The Danish Girl
The Danish Girl lacks an immediacy and vibrancy, as well as a genuine sense of emotional connection.
I was watching Akira Kurosawa's 1948 "Stray Dog" the other night, in which a nightclub owner said one of his chorus girls was "sick" with "her monthlies." This is not something you could have heard in a Hollywood film in 1948. But it reminded me of several things I wanted to let you know about this particular month:
1) It's Un Mumf de Odienator at Big Media Vandalism again -- that is, the third annual Black History Mumf! Odie kicks things off with a stellar appreciation of "Boyz N the Hood," capping it with a personal note:
Black History Mumf is all about my confessions, which I wrap up and hide in these pieces. Growing up, I was Tre minus the bad temper. I was the smartest kid most of my friends and family knew, and for that I was ostracized, beaten up, and ignored by the girls. They went for the guys I knew who sold drugs. It seemed like everybody I knew was up to that, or stealing cars, so I wanted to participate as well. I wanted to belong, to be popular, to have the girls like me too.
But every single time I tried to get involved with shit I had no business involving myself, the other parties would make me go home. "Go home," they'd tell me. "You shouldn't be here. You're going to be somebody." I hated them for that. It still stings a little bit when I type this now, which is fucking absurd because I really should be thanking these people for shooing me away every single time. If they were still on this plane, I could thank them for keeping me from their fate. This movie reminded me of how lucky I am. I may or may not "be somebody," but the one thing I know for sure is I'm still here.
Keep checking back here for more Black History Mumf throughout February.
2) As you can see from the banner in the right column, it's The Muriels -- a new award every day until February 28! (At the end of it all, maybe I'll show you my individual ballot.)
So, guess what movie got the 25th Anniversary Award for Best Film of 1984? (Hint: "Nobody knows who they were or what... they were doing.") Guess what won the 50th Anniversary Award for Best Film of 1959? (Hint: ROT.) Best Directorial Body of Work of the Decade? (Hint: "This is defamation.") Best film of the Decade? (You don't need a hint. It's "Mulholland Dr.," once again. No surprises there.)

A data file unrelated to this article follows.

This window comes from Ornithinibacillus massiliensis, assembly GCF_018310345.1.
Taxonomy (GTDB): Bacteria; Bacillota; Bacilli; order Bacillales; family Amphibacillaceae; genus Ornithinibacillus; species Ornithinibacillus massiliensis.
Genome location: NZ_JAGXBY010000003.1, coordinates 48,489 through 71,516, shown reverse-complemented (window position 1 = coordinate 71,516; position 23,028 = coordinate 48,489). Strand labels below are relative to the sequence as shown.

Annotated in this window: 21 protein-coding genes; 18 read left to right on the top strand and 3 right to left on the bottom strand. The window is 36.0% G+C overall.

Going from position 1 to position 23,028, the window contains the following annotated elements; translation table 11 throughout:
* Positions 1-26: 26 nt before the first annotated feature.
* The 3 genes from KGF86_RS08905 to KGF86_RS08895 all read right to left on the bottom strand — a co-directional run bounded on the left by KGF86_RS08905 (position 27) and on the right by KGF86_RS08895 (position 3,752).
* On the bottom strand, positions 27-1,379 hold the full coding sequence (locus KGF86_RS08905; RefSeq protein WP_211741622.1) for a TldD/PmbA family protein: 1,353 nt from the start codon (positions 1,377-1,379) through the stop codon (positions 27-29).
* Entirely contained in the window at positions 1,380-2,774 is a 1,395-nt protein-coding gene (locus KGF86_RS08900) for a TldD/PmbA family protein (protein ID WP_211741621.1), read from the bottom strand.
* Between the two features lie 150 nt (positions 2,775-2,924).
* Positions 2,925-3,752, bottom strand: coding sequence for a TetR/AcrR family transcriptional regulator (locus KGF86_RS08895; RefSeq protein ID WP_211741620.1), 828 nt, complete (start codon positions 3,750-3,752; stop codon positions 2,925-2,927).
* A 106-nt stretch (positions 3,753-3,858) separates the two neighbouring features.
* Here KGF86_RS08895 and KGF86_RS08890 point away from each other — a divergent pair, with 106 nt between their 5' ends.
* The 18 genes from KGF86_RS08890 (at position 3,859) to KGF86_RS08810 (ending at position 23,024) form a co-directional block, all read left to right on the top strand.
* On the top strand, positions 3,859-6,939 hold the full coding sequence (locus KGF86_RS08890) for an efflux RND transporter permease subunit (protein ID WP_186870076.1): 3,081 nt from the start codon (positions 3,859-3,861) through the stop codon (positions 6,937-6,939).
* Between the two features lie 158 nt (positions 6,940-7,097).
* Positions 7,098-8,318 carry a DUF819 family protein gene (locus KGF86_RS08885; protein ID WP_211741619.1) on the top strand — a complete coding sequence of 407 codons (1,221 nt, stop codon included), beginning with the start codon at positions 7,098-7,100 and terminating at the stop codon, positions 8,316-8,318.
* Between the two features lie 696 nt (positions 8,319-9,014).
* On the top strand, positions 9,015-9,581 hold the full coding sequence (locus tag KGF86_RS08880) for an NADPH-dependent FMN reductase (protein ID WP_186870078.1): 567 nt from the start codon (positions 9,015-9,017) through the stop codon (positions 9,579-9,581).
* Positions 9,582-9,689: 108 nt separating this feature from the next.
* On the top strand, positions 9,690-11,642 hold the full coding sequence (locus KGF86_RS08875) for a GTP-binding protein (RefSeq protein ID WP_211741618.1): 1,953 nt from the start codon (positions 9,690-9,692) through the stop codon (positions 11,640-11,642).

And my condolences to Paul about Charlotte.
3) Finally, you must check out Dennis Cozzalio's awe-inspiringly (and intimidatingly) comprehensive The Movies of 2009: Personal Best at Sergio Leone and the Infield Fly Rule. If I tried to something this ambitious it would probably take me until 2013. (I appreciate the photo at the top of the post, too.) Dennis's ability to get under the skin of "Summer Hours" and capture the feeling of watching it demonstrates why he's one of the people I most enjoy reading:
"Summer Hours" may seem to be setting up for a contentious family feud over property rights, but it's clear early on that Assayas has no interest in such finite debates. What interests him is the dynamic between people who aren't used to spending time together who must now face serious implications for their future. The movie has a great deal invested in the consideration of how much memory and meaning are tied up in physical objects and surroundings as opposed to within the rather less tangible reveries that may be permanent part of the makeup of a family, reveries that can be sparked by something as simple as a sweet wind or a shaft of light, dust dancing in its path. Near the film's conclusion, as the camera traces a new path through the gardens of this lovely property, lilting past a group of teenagers who have no truck with Hélène's past but who may be now forging their own connection with its lushly ambient confines, we feel liberated, unburdened by the weight of history and its representation. The world feels fresh, new, waiting the coming summer hours where a new history can be written.
This reminds me of one of my favorite moments in the movie, when the daughter announces that she is engaged to be married. Her siblings laugh -- and she knows why, but we don't. And the movie, respecting the shared history of family, just leaves it at that. No expository dialog, thrown in for the convenience of the audience. We don't need to know what they know, just that they know it.
Matt Zoller Seitz reviews and reflects upon Jesse Eisenberg's New Yorker piece about film critics.
An article about Spike Lee's Honorary Oscar at the 2015 AMPAS Governors Awards.